You don’t have to hem a knit, but for a more polished look, you can turn the hem under 1/2 inch and use a straight stitch. If you get lazy like me, you can use some handy-dandy no-iron hem tape.

Stripe fabric courtesy of
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    1. Kristin H says:

      So cute! I think I will try it out – haven’t worn a peplum since I was 10. Maybe it will cover my postpartum squish :)

    2. Barbara says:

      This is incredible. Thanks so much for sharing. Got to rush off to the fabric store now…..

    3. Kristina A. says:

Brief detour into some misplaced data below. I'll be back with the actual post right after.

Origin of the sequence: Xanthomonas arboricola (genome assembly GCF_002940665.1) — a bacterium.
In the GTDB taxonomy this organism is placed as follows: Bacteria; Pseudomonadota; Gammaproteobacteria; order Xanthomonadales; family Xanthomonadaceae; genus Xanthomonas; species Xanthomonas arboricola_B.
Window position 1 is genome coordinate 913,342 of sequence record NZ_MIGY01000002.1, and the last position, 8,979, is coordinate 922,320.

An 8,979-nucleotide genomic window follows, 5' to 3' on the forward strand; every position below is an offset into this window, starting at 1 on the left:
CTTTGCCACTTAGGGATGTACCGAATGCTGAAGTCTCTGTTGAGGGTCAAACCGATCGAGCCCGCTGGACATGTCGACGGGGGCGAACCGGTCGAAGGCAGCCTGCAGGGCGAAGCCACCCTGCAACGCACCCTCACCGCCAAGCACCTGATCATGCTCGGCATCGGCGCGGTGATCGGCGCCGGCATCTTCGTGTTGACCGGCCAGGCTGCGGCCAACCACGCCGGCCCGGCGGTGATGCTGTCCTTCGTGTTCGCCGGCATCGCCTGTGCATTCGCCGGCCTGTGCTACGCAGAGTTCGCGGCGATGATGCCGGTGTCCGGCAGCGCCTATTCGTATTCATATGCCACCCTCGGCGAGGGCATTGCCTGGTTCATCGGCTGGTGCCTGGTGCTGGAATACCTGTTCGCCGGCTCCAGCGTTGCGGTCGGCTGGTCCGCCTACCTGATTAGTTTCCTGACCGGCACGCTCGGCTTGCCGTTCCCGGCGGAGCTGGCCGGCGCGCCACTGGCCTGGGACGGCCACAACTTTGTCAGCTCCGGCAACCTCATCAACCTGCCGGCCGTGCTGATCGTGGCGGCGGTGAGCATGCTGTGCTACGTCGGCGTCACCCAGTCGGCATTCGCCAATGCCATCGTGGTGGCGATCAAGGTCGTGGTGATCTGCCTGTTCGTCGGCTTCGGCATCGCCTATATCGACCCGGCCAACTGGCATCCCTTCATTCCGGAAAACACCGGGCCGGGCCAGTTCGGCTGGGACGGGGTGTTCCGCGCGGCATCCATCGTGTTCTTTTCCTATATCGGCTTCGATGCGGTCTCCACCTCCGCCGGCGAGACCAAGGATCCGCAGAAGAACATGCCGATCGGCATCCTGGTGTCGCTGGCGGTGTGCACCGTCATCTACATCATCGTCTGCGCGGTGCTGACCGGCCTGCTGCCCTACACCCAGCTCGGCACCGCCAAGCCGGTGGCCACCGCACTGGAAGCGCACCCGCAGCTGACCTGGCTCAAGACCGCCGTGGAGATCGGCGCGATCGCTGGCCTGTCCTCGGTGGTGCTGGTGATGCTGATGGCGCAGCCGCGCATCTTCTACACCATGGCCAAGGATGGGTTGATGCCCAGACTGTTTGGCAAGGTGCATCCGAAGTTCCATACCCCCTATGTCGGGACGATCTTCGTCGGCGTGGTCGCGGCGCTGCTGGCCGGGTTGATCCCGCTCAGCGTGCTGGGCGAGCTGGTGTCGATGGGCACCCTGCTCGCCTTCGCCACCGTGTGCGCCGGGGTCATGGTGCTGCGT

Wow I like this blog! Found you on the link-up! It is very unique! :)

      And to the peplum — Love it ! So in atm

    4. Ruby Girl says:

      this is adorable! you’ve done a fabulous job!! i’m so impressed with your sewing skills. and what a super helpful post for someone who would like to attempt this!

      xoxo linds
      my style blog :: Ruby Girl

    5. Heidi says:

      What a fantastic idea. I have been loving the peplum tops. I’m trying to finally make/thrift a decent wardrobe for myself (my closet was getting pretty bare) I’m going to add this idea to my mental list.

    6. Lindsay says:

      The peplum top is really fun! I would never think to combine a stripe and a solid on one top, but it looks great.

    7. maddie says:

      How fun is this tutorial. And your graphics/illustrations are on point!

    8. Sandy says:

      Great tutorial! I made a top using 3 tees that I wasn’t wearing, not bad for a first effort, thank you!